Finding Poetry in Illness: A reader’s journey of self-transformation from disease to ease.
By GAtherton

Finding Poetry in Illness
Photo by C.J.W. Johson, 1870


On the winter solstice of 2008, I am wobbling in orange Wellies atop a bed of rocks and sea anemones, making my inelegant way to the “big rock.” Cupped in my right hand is a medicine bag holding a healing crystal from a shop in Mill Valley, California, along with several more rocks gathered on the trails of Mount Tamalpais. I also hold a handwritten copy of Joanne Kyger’s “The Crystal in Tamalpais.” My life is not ordinarily so rock-centric, and I am not generally a frequenter of New Age stores; Kyger’s poem has inspired my uncharacteristic gathering of talismans. Here at the “clam patch” near Duxbury Reef in Bolinas, I will mark the beginning of a journey—one that will last three years, with poetry riding shotgun.

It’s chilly and I’m feeling faint as I concentrate on avoiding tidal pools of unknown depths. “Jennifer Nix just might drown here” scrolls through my mind like a Facebook status update as I reach the giant boulder, which I now see is intricately festooned with barnacles, sea moss, and leafy strands of kelp.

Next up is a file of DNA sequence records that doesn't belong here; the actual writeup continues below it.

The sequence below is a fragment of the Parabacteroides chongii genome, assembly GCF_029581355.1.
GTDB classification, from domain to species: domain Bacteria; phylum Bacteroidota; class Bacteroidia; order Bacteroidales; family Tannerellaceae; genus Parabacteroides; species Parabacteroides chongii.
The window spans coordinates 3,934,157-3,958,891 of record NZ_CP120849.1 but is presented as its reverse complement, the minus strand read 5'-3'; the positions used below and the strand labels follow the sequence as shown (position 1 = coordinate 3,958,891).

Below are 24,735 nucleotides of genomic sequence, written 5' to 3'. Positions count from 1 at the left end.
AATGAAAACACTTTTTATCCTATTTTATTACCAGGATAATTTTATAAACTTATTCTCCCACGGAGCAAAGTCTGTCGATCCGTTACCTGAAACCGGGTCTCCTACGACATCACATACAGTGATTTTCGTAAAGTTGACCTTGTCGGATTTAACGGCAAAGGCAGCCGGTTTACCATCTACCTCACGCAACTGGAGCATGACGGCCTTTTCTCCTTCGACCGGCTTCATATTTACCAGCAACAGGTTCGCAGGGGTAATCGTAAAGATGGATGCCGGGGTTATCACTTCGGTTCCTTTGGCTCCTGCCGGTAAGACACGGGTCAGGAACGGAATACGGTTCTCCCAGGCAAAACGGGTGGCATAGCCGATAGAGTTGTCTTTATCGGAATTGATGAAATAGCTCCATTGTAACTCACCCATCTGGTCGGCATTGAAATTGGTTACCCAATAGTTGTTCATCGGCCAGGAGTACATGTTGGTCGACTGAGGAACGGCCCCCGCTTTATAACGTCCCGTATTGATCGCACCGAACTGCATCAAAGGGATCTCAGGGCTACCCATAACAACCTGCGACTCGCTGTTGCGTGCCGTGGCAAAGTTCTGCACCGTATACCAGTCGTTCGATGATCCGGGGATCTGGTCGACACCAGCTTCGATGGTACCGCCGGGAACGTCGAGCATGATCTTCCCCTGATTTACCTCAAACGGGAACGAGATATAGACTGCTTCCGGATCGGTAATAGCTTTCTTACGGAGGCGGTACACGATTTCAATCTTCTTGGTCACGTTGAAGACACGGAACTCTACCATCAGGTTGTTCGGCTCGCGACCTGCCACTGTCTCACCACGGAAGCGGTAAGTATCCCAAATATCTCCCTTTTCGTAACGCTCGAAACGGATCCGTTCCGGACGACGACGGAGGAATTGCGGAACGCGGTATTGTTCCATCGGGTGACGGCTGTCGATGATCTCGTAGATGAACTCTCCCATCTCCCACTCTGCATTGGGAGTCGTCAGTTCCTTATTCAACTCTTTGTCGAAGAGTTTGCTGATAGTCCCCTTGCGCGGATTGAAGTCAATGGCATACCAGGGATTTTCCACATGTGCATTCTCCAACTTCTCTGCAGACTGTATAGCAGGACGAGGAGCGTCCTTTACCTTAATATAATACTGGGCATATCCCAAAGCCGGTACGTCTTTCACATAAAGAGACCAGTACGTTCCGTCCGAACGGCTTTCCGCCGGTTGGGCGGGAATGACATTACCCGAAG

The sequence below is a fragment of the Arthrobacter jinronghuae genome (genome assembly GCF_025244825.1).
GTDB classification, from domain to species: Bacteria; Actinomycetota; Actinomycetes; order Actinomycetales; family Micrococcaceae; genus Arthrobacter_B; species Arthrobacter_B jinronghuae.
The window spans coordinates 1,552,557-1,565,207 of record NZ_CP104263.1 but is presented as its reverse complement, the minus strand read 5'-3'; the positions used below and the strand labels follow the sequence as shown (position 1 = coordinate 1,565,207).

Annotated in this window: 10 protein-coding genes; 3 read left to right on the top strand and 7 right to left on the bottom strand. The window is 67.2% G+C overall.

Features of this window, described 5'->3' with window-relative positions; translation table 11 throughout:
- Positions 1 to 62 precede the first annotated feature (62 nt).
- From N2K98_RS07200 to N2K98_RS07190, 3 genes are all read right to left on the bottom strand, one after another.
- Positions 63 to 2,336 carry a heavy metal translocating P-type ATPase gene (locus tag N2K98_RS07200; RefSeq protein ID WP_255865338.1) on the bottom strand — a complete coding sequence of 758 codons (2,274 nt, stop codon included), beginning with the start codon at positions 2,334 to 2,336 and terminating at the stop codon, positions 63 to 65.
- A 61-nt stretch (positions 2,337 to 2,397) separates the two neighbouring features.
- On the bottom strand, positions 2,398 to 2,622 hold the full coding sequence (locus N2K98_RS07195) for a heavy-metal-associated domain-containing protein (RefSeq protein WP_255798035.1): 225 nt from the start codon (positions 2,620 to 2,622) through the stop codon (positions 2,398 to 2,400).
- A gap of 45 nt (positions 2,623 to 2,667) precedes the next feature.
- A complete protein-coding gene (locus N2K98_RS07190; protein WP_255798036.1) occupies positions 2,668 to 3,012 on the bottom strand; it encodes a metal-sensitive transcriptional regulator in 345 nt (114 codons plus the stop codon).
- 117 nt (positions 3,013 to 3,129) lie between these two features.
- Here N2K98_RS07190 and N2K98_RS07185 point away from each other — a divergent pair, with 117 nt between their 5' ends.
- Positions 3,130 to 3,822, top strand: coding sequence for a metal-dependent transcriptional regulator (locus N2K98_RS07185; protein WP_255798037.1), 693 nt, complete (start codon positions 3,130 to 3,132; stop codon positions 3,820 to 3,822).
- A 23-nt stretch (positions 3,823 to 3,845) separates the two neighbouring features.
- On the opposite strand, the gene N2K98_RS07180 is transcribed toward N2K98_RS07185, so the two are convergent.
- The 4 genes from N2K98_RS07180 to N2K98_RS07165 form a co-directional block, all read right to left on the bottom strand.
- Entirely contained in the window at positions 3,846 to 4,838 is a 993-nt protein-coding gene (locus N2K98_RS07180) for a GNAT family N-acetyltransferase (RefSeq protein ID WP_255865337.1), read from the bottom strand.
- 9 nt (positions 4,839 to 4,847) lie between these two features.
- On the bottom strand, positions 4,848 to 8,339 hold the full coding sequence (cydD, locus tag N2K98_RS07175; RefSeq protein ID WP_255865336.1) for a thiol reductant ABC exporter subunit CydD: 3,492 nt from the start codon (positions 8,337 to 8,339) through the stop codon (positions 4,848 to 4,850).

I take the crystal from the medicine bag and read aloud into the mist. Halfway through the poem, I get to why I’ve come:

Go out to he rock. Take out of the medicine bag the crystal that matches the crystal in Tamalpais. And if your heart is not true when you tap the rock in the clam patch a little piece of it will fly off and strike you in the heart and strike you dead.
 Of course, I do not believe a tiny piece of rock could strike me dead, though I’m happy to see my Tamalpais crystal remain whole after being tapped against what I hope is the famed rock. Nor do I intend to arrive, at this moment, at an absolute determination about whether my heart is true. I aspire only to begin the process of trying to know.

Six weeks earlier, I learned that I was, at age 42, in a state of advanced kidney failure. I had three options: death, dialysis, or transplant. In the tenebrous first days of my new reality, I grew most attached to the idea of death. There were no children to leave behind, and in my disconsolate state, I believed my husband would be better off with any woman but me. I developed the romantic notion of a sojourn at a Mediterranean villa followed by a jump from a cliff. I am not being glib.

But then life seduced me into wanting to stick around. I refused dialysis and spent the next five months subsisting on cucumber and eggplant, wending through the health care maze, and waiting for a kidney.

All the while, I obsessed over whether I deserved someone else’s kidney. As my husband, family, and friends stepped forward to be tested as potential donor matches, I couldn’t stop asking myself whether my heart was true. “The Crystal in Tamalpais” found me a month into my confusion by way of the coincidences and connections that occur when a heart and mind are open to poetry. My childhood exposure to Catholicism didn’t infect me with any particular religious faith, but as I stared down mortality, I craved contact with something beyond the self—some advice, some confession, perhaps some ethereal, knowing comrade to steady me as I sat in examination and waiting rooms or lay awake in bed every night.